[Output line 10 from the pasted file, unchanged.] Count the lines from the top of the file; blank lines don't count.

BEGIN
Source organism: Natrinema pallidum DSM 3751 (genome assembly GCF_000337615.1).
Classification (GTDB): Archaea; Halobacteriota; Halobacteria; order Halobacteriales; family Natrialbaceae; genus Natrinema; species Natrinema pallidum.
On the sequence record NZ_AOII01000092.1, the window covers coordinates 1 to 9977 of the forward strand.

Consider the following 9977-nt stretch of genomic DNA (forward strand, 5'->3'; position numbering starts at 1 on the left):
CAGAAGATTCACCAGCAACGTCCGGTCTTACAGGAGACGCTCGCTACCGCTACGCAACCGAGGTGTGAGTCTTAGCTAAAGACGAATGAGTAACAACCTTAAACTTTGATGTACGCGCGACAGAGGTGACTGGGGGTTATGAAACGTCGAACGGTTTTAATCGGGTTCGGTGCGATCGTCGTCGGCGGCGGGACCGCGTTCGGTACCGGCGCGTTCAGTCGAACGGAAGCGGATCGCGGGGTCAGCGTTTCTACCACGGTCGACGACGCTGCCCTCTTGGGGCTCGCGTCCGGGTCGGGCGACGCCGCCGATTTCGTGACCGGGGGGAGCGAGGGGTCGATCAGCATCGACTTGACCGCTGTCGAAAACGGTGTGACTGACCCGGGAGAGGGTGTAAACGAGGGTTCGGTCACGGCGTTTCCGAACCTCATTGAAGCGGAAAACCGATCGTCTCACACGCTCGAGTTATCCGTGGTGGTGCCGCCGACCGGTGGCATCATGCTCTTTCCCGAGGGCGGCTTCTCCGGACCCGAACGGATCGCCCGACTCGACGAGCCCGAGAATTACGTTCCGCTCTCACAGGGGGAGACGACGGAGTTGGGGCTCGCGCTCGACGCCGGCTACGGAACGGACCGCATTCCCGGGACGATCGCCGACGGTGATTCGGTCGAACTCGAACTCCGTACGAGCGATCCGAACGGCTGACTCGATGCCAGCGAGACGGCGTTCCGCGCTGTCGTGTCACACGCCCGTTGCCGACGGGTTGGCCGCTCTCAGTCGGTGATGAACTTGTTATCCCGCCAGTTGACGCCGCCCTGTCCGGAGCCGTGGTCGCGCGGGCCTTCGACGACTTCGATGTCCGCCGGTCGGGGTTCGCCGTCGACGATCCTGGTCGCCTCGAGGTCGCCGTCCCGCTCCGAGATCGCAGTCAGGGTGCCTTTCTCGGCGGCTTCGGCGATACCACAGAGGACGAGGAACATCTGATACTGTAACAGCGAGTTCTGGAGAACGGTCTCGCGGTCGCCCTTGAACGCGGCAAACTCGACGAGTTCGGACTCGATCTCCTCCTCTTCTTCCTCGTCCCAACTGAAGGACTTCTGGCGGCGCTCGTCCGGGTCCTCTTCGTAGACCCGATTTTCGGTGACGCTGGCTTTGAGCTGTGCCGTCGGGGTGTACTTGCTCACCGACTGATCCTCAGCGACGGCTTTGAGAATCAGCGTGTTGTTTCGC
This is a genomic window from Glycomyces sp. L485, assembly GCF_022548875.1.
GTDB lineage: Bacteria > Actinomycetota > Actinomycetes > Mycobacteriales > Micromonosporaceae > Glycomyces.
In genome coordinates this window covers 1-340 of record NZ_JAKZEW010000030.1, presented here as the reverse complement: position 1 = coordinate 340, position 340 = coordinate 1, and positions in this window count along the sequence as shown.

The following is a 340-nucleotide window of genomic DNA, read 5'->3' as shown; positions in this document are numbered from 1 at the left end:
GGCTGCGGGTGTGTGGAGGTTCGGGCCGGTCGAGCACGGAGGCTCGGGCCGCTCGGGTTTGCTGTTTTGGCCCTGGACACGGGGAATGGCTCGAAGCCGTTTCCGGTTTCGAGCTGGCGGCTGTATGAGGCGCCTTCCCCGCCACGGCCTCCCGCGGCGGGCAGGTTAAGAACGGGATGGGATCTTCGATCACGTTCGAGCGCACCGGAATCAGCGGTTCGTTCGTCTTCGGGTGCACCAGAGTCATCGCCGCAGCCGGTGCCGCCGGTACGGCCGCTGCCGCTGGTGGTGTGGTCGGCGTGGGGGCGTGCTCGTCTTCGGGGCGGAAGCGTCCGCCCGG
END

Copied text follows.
GGCTGCGGGTGTGTGGAGGTTCGGGCCGGTCGAGCACGGAGGCTCGGGCCGCTCGGGTTTGCTGTTTTGGCCCTGGACACGGGGAATGGCTCGAAGCCGTTTCCGGTTTCGAGCTGGCGGCTGTATGAGGCGCCTTCCCCGCCACGGCCTCCCGCGGCGGGCAGGTTAAGAACGGGATGGGATCTTCGATCACGTTCGAGCGCACCGGAATCAGCGGTTCGTTCGTCTTCGGGTGCACCAGAGTCATCGCCGCAGCCGGTGCCGCCGGTACGGCCGCTGCCGCTGGTGGTGTGGTCGGCGTGGGGGCGTGCTCGTCTTCGGGGCGGAAGCGTCCGCCCGG